1. Digestion Carbohydrates
    • Mouth: salivary amylase splits starch into smaller segments of dextrins, monosaccharides, and oligosaccharides
    • Small intestine: pancreatic amylase continues breakdown of starches by splitting them into lactos, maltose, and sucrose
    • Small intestine: Brush border enzymes of small intestines further breakdown sugars into galactose, glucose and fructose then the monosacharides are absorbed by carrier proteins into intestinal epithelium
  2. Digestion: Proteins
    • Stomach: pepsin (active form of enzyme pepsinogen)
    • Duodenum: pancreatic enzymes trypsin, and chymotrypsin, break down proteins further into small peptides
    • Small intestine: Brush border enzymes break down small peptides into amino acids which are absorbed through the action of protein carriers by active transport
  3. Digestion: Lipids
    • Fats are unemulsified when first digested, agents help to make an emulsion of fat with liquid
    • bile salts (micelles)
    • Micelles: are transport mechanisms for fats into the epithelium, contain a core that holds fat soluble vitamins and cholesterol
    • Small intestine (exclusively): through actions of pancreatic lipase which breaks them into fatty acids and monoglycerides
  4. Peptic ulcer disease
    • A break (ulceration) in the protective lining of the lower esophogus, stomach (gastric), or duodenum (duodenal)
    • generally occur next to acid-secreting mucosa of body
    • Primary defect: abnormality that increases mucosa barriers permeability to hydrogen ions
  5. factors of peptic ulcer disease
    • Decreased formation of mucus
    • Decreases formation of protaglandin
    • Reflux of bile and pancreatic enzymes from duodenum
    • use of ulcerogenic drugs
  6. destructive factors Peptic ulcer disease
    • Acid: from parietal cells
    • Increased by histamin caffeine acetylcholin gastrin
    • Decreased by prostaglandins and hormones that inhibit acid production
    • Pepsin: cheif enzyme of gastric juice
  7. Protective factors Peptic Ulcer disease
    • Mucus (^ prostaglandins)
    • bicarbonate secretion (^ by prostaglandins)
    • blood flow
    • epithelial cell turnover
  8. Factors of Peptic ulcer disease causing disruption in barrier
    • Helicobacter Pylori: gram negative bacillus that live in unstirred layers, present 95% of Duodenal Ulcers & 70% of gastric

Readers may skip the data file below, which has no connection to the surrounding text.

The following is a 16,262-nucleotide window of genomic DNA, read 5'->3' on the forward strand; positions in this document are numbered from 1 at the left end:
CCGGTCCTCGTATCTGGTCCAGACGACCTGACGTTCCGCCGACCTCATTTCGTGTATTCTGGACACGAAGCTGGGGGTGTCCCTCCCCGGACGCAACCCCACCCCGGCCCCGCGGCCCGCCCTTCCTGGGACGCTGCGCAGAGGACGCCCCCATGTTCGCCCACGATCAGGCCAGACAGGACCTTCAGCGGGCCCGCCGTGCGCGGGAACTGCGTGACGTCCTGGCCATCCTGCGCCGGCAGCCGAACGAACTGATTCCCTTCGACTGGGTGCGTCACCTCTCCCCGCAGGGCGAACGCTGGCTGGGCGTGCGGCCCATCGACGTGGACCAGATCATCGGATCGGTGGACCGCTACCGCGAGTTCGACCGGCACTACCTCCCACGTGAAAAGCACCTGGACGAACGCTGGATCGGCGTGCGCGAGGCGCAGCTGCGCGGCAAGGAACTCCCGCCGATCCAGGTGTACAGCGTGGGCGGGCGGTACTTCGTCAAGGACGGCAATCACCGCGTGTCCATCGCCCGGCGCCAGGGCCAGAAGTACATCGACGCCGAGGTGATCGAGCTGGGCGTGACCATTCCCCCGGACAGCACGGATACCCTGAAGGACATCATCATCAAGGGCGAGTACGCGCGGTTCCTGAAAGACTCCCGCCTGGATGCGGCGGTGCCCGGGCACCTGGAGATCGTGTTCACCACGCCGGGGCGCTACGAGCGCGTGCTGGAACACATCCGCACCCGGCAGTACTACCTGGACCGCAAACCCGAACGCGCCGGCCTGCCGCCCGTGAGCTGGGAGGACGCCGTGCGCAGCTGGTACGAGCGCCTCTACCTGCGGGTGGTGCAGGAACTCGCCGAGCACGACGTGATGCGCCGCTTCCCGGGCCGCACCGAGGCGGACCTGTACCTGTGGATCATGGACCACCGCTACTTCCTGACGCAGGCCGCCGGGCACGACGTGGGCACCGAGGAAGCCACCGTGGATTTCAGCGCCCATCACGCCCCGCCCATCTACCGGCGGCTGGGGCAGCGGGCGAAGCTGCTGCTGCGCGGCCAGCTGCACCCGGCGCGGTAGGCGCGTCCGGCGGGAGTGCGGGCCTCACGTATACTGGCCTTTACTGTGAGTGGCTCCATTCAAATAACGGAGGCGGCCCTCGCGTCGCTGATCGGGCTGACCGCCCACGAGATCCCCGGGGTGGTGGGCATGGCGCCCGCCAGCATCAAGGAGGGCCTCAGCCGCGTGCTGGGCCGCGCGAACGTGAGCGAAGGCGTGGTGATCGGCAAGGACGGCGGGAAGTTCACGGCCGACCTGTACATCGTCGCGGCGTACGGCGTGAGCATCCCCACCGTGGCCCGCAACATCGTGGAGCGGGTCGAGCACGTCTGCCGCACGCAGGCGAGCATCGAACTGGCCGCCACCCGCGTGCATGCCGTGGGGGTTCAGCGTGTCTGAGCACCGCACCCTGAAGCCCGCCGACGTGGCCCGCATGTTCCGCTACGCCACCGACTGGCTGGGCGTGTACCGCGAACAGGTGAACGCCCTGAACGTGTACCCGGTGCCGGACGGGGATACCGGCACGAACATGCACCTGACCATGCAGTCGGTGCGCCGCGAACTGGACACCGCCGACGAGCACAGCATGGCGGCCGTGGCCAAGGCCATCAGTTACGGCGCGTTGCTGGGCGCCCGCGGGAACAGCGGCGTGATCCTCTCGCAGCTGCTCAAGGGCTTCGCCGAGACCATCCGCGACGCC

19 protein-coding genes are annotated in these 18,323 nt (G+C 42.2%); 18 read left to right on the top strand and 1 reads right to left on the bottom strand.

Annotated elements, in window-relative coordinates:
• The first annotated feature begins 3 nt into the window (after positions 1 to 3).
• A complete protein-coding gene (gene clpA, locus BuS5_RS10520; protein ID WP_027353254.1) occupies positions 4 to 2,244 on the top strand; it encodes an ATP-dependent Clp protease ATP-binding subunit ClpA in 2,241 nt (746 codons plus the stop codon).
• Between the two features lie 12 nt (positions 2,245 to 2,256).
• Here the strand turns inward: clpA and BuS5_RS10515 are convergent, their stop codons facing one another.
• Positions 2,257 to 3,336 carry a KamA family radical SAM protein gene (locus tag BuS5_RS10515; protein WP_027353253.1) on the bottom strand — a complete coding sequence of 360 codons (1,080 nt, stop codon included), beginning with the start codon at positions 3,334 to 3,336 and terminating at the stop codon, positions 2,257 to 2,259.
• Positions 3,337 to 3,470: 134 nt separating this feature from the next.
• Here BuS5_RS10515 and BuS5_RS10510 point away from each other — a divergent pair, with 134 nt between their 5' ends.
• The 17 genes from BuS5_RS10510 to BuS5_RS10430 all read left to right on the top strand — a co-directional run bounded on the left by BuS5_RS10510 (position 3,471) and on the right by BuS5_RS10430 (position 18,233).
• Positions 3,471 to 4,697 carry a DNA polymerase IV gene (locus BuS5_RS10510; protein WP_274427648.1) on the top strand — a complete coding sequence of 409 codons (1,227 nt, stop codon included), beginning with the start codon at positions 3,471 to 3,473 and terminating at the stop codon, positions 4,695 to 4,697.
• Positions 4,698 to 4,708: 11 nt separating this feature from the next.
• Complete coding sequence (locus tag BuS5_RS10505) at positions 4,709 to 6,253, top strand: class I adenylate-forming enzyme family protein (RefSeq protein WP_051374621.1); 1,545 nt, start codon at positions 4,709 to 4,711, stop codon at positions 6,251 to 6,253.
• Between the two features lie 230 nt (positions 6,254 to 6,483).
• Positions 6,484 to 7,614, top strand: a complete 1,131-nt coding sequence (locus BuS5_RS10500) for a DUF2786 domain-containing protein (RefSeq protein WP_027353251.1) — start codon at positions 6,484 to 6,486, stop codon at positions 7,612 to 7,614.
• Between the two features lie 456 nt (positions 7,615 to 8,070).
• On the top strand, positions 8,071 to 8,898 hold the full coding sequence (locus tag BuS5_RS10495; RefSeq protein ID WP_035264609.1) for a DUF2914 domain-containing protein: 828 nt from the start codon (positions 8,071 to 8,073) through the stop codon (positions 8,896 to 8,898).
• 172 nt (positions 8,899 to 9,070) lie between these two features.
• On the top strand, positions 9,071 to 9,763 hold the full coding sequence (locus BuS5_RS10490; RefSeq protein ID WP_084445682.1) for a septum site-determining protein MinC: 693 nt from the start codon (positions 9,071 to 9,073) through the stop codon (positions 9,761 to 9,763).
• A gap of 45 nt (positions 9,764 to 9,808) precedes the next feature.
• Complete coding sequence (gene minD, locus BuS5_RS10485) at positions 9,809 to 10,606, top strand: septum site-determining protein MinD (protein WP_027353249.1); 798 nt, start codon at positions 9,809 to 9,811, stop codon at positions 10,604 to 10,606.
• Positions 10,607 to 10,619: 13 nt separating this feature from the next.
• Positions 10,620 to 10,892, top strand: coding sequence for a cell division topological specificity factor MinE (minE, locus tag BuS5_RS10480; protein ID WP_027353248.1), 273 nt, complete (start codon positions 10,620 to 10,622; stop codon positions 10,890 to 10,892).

• Aspirin, NSAIDS, glucocorticoids: inhibit prostaglandins
    • Smoking: decrease HCO3 and increase gastric emptying
    • Stress: increases acid secretion and glucocorticoid secretion
    • Genetics: mostly duodenal ulcers
    • Duodenal gastric reflux
  9. Symptoms of Duodenal ulcers
    • Epigastric pain 2-3 hours after meal: chronic intermittent sharp burning gnawing
    • Pain-food or pain-antacid relief
    • complications: bleeding (hematemesis or melena), perforation, obstruction of outlet
  10. Symptoms of Gastric ulcers
    • Epigastric pain immediately after eating: chronic, up to 2-4 hours after meal
    • Pain-antacid-relief
    • anorexia, weight loss, vomiting
  11. % of ulcers with symptoms
    • 10-30% no symptoms
    • 30-50% have symptoms but no ulcer
  12. Management of peptic ulcers
    • Relieve cause of hyperacidity
    • Administer antacid drugs that suppress acid secretion:
    • acid lowering agents: antacids, histamine blocker, proton pump inhibitors
    • antibiotic for H.pylori
    • mucosal protective agents: sulcralfate, PGE1 analog misoprostol
  13. Esophageal sphicters
    • Upper esophageal sphincter: Skeletal muscle
    • Lower esophageal sphincter: smooth muscle just below diaphragm
    • relaxation occurs intermittently and with swallowing
    • normally LES exerts more pressure than UES keeping food where it belongs
  14. GastroEsophageal Reflux Disease
    • Hernia: LES slides into thorax
    • LES relaxes more often
    • Pressure in stomach
  15. Signs & symptoms GastroEsophageal Reflus Disease
    • Early: postprandial and nocturnal heartburn, waterbrash (regurgitation on bending or lying down)
    • Middle: reactive airway disease, hoarseness or cough, dysphagia
    • Late: strictures, bleeding from esophageal ulcer or varices
  16. Management of GERD
    • decrease # of episodes, increase protective lining, decrease acidity of reflux, increase clearance of esophageal contents
    • Dietary: smal meals, no bedtime snack, high protein/low fat diet
    • Avoid: high-acid foods, chocolate, fat, ETOH, smoking, tight abdominal clothing
    • Elevate head of bed, lose weight